Conventional wisdom currently holds that between 60% and 65% of all content management projects are failures. How exactly this is defined is open to interpretation, but I think it’s safe to say that fewer than one-third of such projects produce results commensurate with expectations.
What’s scary is that this number hasn’t really changed much in the 20+ years I’ve been tracking it. What’s comforting is that I know why, and what to do about it.
Hard-won experience tells me that many of the organizations in the losers’ bracket focused their attention on the information technologies on the market and not the business pains caused by their less-than-best-practices in information governance. (Or EIM, or ECM, or BPM, or RIM, or e-discovery … doesn’t matter; the point still stands.)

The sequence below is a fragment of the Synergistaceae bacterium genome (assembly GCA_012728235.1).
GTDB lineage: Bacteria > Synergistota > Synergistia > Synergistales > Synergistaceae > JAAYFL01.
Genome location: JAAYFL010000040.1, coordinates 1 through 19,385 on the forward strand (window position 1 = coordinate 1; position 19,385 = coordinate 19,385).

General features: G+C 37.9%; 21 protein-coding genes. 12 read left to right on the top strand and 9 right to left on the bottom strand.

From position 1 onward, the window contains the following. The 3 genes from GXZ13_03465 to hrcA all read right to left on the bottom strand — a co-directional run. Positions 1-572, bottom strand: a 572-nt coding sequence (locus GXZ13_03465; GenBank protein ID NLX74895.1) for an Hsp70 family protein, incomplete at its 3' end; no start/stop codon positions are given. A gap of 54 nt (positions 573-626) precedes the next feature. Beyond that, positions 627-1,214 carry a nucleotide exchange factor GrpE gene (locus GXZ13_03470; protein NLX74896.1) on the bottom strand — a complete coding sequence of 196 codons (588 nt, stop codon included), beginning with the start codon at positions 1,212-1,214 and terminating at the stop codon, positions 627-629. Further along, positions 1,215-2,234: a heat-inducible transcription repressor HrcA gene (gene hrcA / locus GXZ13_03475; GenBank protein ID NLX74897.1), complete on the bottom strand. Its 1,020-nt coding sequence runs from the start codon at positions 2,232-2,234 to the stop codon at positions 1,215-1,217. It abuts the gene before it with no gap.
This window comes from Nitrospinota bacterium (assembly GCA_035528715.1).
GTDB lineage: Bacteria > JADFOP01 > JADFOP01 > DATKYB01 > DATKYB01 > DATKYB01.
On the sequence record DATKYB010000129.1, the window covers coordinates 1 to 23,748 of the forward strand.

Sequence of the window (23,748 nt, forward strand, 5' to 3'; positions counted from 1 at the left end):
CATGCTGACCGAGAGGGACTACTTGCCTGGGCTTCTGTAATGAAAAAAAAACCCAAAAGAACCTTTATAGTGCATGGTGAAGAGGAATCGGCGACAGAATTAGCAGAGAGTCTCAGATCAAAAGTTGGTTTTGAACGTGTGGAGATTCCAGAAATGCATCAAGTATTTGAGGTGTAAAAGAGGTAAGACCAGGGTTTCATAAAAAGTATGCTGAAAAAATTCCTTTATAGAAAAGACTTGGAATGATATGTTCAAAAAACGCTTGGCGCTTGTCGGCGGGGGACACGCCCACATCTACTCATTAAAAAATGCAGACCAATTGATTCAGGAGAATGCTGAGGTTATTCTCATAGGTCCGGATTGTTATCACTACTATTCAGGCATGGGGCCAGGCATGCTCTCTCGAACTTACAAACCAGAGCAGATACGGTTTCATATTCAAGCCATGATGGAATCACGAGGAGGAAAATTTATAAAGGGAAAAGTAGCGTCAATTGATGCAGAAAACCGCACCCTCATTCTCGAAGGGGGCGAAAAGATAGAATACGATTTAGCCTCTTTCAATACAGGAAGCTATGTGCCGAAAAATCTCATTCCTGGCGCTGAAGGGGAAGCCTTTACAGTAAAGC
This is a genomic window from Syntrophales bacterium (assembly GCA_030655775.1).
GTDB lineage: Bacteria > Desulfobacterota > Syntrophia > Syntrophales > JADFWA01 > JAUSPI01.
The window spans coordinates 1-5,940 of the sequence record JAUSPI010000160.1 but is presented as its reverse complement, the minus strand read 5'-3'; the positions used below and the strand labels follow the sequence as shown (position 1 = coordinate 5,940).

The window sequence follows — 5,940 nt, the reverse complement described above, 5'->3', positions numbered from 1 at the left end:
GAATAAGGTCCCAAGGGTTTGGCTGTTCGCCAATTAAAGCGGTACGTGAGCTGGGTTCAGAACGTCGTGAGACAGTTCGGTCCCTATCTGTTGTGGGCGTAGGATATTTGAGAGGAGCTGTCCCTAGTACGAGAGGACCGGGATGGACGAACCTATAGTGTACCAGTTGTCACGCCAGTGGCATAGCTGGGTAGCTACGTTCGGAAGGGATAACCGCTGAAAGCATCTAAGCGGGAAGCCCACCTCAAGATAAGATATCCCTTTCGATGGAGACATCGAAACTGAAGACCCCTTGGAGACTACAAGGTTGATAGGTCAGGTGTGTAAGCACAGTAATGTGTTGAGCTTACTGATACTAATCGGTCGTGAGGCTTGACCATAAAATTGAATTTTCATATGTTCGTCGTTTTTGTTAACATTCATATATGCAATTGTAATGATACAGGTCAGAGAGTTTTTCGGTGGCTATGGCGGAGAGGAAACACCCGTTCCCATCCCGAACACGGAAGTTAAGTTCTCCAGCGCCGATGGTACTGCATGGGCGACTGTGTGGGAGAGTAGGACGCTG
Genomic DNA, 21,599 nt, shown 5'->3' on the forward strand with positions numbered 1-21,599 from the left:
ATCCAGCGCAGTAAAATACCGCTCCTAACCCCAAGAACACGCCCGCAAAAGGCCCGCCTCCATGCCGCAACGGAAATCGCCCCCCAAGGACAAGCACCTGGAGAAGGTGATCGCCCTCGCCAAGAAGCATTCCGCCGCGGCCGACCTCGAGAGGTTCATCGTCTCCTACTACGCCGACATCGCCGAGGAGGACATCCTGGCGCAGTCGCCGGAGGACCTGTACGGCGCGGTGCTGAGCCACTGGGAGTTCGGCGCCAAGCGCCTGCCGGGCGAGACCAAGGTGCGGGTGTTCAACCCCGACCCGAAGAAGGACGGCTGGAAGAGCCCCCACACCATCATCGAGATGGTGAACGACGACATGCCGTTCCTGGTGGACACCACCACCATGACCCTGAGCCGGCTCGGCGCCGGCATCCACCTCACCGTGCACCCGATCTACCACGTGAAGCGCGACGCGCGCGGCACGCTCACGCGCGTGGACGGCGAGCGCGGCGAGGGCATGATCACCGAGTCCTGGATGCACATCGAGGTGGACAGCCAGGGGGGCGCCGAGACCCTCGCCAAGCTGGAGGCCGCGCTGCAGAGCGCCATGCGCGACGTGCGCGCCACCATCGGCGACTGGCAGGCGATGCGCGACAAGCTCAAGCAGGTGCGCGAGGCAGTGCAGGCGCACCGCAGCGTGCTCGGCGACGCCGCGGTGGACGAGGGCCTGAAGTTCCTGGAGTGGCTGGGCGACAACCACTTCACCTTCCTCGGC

Now, there’s no denying that making a smart technology choice is critical to creating an effective solution – but going after it first is a little like buying painting supplies before you know how big your house is and the weather conditions it needs to withstand.
So don’t be a 60%er. Turn the telescope around and look at things through the lens of the business problems you are trying to solve, not the technologies available to solve them. Only then can you truly determine how to best care for and feed the stuff in your databases, repositories, image stores, and mattress covers – and only then can you truly determine which tool(s) will best meet your infogov needs.
Going to InfoGovCon? Let me know and let’s meet up! (Sep 29 – Oct 1, Hartford CT)